Neighbours have mixed feelings about the World Cup of Hockey fan village
Some love their great views of the concerts, others are bothered by the noise.
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When Felix Fung, 36, arrived home on Sept. 16 at 7 p.m., he was met with crowds of people. He didn’t feel much like joining the party.
“The street was blocked off. There were big coaches dropping people off in front of our building,” he said.
Fung and his partner live in a condominium across from the World Cup of Hockey fan village, which was launched on Sept. 16 and will run until Sept. 25. The village features participatory games, viewing parties for the tournament’s games, and concerts for fans, the first of which took place Sept. 16 and featured Daya, Sam Roberts Band, and the Killers. Another concert, featuring Lenny Kravitz, is set for Sept. 23.
Fung — who wrote a letter to the area’s councillor, Pam McConnell — has found it to be disruptive both in terms of noise and the number of people in the neighbourhood. He said the Killers concert was “loud” and they heard “every song and every cheer.”
“I’m not sure why the district was picked to host such a large event,” Fung said. “Wouldn’t such an event be more appropriate for Nathan Phillips Square where they have the capacity and a history of hosting those large celebrations?”
Residents have had mixed reactions to the 10-day festival. The City of Toronto granted a noise exemption for specific times during the festival but received two noise complaints during the festival’s opening weekend.
But Samantha Anderson, president of Gooderham & Worts Neighbourhood Association, a group that represents residents of the long-established Distillery District, said she is used to these types of festivities, as they have the Christmas market every year and hosted Panamania last year during the Pan Am Games.
“I’d say the Christmas market is louder in terms of people leaving at two and three a.m. after wine and beer markets,” she said.
Even still, she has “heard from both sides.” She’s heard concerns about traffic, noise, and lighting but she’s also had residents rave about the village, sharing stories about the event, or even sending her a picture of their dog with the Stanley Cup.
Still, some residents of the nearby Canary District who are new to the area were not prepared for the boisterous festival. Thomas Molnar, 34, said he didn’t learn about the fan village until a few weeks ago.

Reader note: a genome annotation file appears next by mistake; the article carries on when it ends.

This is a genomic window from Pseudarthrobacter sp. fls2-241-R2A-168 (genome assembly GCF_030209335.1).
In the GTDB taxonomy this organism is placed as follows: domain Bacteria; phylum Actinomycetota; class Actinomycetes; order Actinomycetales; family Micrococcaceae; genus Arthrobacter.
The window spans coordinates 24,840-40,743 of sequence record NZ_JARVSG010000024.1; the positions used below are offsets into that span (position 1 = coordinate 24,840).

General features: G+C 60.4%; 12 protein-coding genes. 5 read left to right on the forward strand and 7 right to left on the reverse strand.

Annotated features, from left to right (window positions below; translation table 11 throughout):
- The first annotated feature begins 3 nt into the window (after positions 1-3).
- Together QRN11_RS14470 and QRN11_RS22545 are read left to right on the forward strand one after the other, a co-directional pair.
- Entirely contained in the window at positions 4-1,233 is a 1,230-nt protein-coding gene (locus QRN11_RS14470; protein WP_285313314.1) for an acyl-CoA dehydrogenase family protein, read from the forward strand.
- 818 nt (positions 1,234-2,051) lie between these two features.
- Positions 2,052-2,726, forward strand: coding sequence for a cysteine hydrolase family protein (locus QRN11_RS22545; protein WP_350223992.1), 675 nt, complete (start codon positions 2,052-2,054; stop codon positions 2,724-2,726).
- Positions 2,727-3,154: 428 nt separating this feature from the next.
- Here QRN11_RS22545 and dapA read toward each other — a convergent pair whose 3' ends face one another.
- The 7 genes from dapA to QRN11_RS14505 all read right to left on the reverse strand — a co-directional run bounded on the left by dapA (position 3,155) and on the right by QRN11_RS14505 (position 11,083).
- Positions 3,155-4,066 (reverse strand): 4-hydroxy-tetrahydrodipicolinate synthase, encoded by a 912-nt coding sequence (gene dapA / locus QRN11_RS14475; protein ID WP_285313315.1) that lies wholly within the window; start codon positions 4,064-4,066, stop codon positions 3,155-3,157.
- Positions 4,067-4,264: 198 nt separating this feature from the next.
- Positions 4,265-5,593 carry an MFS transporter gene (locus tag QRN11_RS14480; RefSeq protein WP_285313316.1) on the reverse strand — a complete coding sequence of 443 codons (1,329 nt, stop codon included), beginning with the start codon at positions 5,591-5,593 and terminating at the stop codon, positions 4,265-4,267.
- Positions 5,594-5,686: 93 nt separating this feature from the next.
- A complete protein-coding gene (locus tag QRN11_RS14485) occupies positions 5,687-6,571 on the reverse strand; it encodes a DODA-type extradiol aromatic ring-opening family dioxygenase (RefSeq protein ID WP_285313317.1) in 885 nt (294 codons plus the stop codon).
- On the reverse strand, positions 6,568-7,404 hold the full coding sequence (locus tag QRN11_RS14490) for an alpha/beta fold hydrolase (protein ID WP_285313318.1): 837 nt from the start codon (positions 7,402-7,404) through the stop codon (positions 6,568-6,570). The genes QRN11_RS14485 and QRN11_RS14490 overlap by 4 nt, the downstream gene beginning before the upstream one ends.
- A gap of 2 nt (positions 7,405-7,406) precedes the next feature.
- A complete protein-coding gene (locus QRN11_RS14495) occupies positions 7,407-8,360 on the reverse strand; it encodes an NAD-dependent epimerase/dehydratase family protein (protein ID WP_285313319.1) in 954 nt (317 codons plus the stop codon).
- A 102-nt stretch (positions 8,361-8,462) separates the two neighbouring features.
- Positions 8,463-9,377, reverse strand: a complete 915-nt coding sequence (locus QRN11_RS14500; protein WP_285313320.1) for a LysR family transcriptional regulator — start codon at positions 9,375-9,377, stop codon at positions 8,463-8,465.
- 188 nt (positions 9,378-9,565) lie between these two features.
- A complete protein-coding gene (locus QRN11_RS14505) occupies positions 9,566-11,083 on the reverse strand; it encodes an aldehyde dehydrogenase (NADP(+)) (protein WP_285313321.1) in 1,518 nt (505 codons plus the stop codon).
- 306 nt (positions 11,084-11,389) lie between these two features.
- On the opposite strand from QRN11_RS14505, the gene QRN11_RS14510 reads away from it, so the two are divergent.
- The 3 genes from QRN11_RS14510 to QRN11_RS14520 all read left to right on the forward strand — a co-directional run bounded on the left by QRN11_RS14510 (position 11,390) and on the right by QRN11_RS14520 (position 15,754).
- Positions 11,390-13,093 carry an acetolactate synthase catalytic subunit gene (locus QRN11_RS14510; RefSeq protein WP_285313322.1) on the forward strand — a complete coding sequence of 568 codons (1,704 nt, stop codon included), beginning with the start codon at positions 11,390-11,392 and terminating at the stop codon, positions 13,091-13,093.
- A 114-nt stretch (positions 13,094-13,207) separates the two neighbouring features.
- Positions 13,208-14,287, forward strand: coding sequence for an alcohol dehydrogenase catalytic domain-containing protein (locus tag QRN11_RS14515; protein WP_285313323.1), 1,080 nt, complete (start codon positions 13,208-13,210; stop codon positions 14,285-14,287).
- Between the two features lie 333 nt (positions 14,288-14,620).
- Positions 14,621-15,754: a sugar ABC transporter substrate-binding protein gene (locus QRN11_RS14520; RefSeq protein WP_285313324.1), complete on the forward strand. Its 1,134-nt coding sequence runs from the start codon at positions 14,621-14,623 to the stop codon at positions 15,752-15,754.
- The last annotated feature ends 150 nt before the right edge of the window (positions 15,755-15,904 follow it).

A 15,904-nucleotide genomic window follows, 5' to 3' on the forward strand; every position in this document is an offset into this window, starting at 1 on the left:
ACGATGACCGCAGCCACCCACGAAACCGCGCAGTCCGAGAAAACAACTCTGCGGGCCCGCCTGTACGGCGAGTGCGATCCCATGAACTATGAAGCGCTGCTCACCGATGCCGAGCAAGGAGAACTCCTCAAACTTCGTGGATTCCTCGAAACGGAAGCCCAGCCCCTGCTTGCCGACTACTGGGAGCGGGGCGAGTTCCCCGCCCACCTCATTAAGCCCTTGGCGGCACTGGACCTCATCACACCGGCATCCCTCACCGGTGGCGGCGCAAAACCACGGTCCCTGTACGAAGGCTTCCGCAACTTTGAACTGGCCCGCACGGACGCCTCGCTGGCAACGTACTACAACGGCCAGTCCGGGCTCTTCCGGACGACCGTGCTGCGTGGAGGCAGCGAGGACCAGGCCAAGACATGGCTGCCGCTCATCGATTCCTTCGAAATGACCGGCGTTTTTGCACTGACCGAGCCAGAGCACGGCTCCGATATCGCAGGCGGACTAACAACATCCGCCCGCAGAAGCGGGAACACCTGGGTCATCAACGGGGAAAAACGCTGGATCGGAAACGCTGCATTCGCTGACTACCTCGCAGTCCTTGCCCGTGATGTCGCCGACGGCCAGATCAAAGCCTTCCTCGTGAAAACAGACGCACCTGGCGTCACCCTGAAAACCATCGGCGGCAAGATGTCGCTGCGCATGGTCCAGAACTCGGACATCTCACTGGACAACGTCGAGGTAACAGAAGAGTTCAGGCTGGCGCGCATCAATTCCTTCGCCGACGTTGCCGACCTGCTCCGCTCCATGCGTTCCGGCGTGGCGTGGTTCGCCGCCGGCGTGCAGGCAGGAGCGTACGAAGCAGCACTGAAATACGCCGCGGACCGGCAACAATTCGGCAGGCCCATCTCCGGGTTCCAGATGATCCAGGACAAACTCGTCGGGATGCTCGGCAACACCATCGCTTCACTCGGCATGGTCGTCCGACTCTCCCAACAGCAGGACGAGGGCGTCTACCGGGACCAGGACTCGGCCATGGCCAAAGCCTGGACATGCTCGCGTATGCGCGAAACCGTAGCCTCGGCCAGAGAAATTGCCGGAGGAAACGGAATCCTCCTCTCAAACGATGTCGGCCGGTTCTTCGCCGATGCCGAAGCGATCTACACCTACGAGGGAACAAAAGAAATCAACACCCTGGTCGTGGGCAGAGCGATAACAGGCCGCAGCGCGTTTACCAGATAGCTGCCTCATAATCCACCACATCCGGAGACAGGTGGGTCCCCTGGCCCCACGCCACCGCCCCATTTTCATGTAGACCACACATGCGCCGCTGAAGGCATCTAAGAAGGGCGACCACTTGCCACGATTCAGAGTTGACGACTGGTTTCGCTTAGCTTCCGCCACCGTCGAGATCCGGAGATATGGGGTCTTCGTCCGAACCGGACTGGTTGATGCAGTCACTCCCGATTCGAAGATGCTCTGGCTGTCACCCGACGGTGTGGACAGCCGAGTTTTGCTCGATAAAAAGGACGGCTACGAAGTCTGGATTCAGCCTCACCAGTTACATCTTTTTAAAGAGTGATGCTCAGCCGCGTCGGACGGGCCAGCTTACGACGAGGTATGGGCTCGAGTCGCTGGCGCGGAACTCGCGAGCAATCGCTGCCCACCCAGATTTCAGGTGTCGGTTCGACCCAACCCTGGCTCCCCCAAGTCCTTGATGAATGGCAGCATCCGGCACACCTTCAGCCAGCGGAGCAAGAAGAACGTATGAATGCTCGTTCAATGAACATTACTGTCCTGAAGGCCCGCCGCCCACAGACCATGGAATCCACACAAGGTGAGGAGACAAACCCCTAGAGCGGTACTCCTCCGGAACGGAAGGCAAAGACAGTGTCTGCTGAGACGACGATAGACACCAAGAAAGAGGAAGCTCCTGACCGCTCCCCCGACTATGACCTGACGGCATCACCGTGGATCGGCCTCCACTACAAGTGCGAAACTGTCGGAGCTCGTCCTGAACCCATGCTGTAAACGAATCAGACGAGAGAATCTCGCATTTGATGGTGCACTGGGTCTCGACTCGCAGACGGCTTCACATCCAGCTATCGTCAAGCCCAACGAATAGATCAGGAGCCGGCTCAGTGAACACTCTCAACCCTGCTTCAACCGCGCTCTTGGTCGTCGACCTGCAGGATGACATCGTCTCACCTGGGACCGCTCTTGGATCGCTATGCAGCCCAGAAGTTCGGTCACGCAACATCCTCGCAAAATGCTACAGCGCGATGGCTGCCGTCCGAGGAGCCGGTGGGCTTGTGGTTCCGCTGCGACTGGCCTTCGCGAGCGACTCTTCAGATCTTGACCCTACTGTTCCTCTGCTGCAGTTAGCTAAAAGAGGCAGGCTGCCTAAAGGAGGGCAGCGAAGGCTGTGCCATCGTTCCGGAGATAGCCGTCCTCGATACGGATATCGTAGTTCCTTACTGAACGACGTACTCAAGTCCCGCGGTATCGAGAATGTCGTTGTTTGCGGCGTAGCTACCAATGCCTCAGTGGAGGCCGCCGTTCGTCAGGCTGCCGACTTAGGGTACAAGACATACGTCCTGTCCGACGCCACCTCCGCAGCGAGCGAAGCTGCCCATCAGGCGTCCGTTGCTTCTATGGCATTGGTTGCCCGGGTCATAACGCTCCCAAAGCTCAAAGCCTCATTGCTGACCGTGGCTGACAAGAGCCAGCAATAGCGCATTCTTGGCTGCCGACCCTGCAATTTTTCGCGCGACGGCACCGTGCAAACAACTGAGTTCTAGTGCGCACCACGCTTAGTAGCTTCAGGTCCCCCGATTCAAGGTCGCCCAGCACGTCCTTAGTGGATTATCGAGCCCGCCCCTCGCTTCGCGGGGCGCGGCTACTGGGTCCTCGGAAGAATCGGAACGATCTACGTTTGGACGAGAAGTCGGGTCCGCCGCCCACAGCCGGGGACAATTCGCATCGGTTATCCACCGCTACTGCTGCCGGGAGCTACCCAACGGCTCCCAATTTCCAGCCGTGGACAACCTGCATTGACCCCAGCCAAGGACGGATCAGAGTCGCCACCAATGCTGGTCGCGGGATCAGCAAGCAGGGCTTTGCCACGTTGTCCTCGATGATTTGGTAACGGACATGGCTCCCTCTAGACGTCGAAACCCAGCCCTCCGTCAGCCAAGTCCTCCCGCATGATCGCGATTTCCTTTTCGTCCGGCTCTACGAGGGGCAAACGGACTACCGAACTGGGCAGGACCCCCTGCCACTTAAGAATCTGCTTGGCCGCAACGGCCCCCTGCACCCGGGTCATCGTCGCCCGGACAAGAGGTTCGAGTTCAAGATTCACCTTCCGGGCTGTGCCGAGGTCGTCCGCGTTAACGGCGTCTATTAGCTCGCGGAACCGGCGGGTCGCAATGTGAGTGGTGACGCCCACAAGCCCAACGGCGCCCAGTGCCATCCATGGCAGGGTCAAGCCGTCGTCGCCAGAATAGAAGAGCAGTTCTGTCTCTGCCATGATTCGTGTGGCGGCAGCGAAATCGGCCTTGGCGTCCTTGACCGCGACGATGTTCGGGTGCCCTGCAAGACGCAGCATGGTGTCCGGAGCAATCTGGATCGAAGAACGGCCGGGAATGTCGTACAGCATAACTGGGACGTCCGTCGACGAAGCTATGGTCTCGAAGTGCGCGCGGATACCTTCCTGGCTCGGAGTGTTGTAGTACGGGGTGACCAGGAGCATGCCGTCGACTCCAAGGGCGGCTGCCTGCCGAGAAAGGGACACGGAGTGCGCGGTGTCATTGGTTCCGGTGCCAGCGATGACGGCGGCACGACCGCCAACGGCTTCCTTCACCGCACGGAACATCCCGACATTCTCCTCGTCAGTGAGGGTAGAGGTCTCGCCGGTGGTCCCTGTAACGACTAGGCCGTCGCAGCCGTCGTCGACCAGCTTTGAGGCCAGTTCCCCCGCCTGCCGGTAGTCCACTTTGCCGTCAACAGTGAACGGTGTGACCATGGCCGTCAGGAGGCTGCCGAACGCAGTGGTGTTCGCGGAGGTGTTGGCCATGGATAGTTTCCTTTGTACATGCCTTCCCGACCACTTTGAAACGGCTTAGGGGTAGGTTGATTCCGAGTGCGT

“I really think the reason they didn’t tell anybody is because they knew a lot of people would complain,” he said.
Molnar said the noise has been amplified for his family, as they’ve been forced to keep their windows and doors open since their air conditioning stopped working. This has proven especially difficult with a four-month-old daughter.
He also found the lot next to his condominium, and north of the fan village “full of garbage and broken glass as of Saturday and Friday night.”
“I don’t think the overall sense I’ve gotten from people who we’ve become friends with is positive,” Molnar added.
Taylor Vanderwey, 32, who lives across from the fan village on Mill St., disagrees. He believes the fan village is a “good thing for the neighbourhood.” He’s been “quite happy” with those who organized the event, adding that “they’ve been pretty diligent to have it closed by 11.” And with a balcony overlooking the village, he had one of the best seats in the house for the Killers concert.
“We had a few people over, had a couple drinks, and were able to get a good view of the concert, actually,” Vanderwey said.
Brookfield Asset Management, the property management for the Canary District and Canary Park condominiums, did not immediately respond to a request for comment.
While planning the event, Anderson said the organizers did consult with community residents and neighboring communities, and even switched to a less intrusive location once concerns were raised.
Bob Chesterman, NHL senior vice-president of events, said the league had meetings with community members and representatives, including a representative for the Canary District, to discuss the operations of the fan village. The NHL also provided the community representatives with email addresses to send their concerns to throughout the event. Chesterman said they received complaints over the weekend, all of which they responded to, but as of Wednesday night, had not received any since Sunday.
“You know you’re not going to please everybody all the time but it’s about making people as comfortable as possible and reacting to them as much as you can,” Chesterman said.
Noisy crowds won’t have the use of this territory forever. The vacant lot where the fan village is located is part of the developing West Don Lands neighbourhood, according to the office of Councillor Pam McConnell, and while there is no current schedule for development, there will be in the future.
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Humans of Toronto